Tuesday, November 18, 2008

My Body Your Business

My friend and I often talk about old island phrases as we are both descendents of the Caribbean.  The following question is one of my favourite phrases:

Did they take your body to do their business?

This is a question I believe we should all start asking ourselves.  If you think about it, it is rather apt. 

We place moral judgement on others as though we are directly affected by the decisions that the make.  If someone is having sex with someone of the same sex, how are you involved?  You are not being asked to witness the act, and you are not being asked to participate; therefore they are not taking your body to do their business.

If a woman is choosing to have sex with multiple partners, why slut shame her?  Why go out of your way to make her feel less than? She is not taking your body to do her business.

The same applies to abortion.  While you might find the idea morally repugnant, it once again does not effect you.  No one in the west will force you to have an abortion against your will.  You will not be asked to participate in the procedure whatsoever.  So once again...how is it your business if a woman wants to control her rate of reproduction?  She is not taking your body to do her business,

People plain and simple need to learn what is and isn't there business.  Advocating to bring an end to the freedom of others or placing judgement on their behaviour is wrong.  Of all the things that we could concern ourselves with, deciding that what someone does with their own body should not be high on the list.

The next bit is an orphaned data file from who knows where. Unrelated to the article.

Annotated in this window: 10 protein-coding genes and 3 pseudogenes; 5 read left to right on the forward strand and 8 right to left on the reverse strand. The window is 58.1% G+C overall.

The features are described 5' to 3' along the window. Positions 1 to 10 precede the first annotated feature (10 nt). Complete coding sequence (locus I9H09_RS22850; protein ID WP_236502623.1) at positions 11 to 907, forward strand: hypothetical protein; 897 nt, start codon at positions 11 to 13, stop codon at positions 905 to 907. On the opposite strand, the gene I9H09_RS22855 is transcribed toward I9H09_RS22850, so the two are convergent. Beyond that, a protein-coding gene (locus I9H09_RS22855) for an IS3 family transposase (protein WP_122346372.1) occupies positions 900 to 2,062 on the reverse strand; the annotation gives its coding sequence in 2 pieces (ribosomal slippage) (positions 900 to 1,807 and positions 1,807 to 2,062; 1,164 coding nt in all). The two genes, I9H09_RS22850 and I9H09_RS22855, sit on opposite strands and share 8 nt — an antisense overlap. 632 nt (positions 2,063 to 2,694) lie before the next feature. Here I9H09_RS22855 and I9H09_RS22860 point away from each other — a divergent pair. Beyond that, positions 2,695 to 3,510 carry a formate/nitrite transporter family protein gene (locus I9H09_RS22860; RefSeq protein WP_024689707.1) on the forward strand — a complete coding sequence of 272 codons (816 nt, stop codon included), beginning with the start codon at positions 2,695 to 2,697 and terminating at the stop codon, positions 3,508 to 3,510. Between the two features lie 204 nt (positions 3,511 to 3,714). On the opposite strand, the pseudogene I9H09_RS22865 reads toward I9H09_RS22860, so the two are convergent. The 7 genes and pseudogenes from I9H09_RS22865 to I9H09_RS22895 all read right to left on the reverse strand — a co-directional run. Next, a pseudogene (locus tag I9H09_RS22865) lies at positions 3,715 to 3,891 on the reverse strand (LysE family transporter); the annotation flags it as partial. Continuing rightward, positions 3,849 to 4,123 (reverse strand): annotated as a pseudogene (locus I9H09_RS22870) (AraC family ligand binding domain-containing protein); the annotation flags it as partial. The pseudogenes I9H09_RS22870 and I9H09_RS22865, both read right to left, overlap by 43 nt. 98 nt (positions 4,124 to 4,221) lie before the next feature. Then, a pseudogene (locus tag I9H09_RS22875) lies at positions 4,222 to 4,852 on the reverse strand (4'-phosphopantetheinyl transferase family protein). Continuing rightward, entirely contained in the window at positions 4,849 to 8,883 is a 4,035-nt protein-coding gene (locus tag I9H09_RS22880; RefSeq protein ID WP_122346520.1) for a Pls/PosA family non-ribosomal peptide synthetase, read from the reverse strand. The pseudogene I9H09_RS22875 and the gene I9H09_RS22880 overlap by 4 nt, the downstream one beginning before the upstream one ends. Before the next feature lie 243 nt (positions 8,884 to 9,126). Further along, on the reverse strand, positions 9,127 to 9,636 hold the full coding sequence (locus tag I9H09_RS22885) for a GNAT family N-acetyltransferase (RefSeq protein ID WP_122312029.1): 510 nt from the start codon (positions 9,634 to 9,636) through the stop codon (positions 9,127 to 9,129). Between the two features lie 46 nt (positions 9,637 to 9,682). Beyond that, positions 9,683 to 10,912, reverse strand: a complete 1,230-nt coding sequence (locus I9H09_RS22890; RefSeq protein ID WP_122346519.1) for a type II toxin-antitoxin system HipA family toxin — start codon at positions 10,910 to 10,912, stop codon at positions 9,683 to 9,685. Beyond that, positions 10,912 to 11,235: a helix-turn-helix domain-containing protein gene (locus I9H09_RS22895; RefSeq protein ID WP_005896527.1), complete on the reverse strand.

If an old woman across town is hungry, that should be your business.  Seeing the shadow on the face of a child that is being beaten, or emotionally abused, that should be your business.  Noticing that your neighbour is starving and neglecting her/his pet, that should be your business. 

Of course when it is a call to action, on the side of human good, that is when people discover their selfishness.  This is often the time when we become to busy with other more important matters.  This is the time when we decide oh no this is not our business.  When it means that we have to sacrifice some of our privilege and care about another, we collectively decide it is not our business

The next time you sit and think about what is and isn't your business, take the time to reflect upon whether it is based on a desire to express power and enforce  morality upon another, or if it will benefit the common good.


9 comments:

randombabble.com said...

This post rocks my socks, girl!

You are so full of win lately!

Charles said...

Renee,

In the interest of playing devil's advocate: it isn't that simple.

If the hunger of the old woman across town is my business, then if I honestly believe that an abortion is the murder of a helpless human being, isn't that also my business?

Likewise, if I were a medical professional who believed such things, wouldn't my being compelled to dispense the morning-after pill be the appropriation of my body to do their business?

I do not in fact believe those things, at least not in such an overstated manner. But my point is, the way of looking at things that you've presented here doesn't actually resolve the problems you're examining, not for people on the other side who have strongly-held convictions. If a person actually believes that abortion is murder, then the murder of another person certainly concerns them at least as much as the hunger of another person concerns them.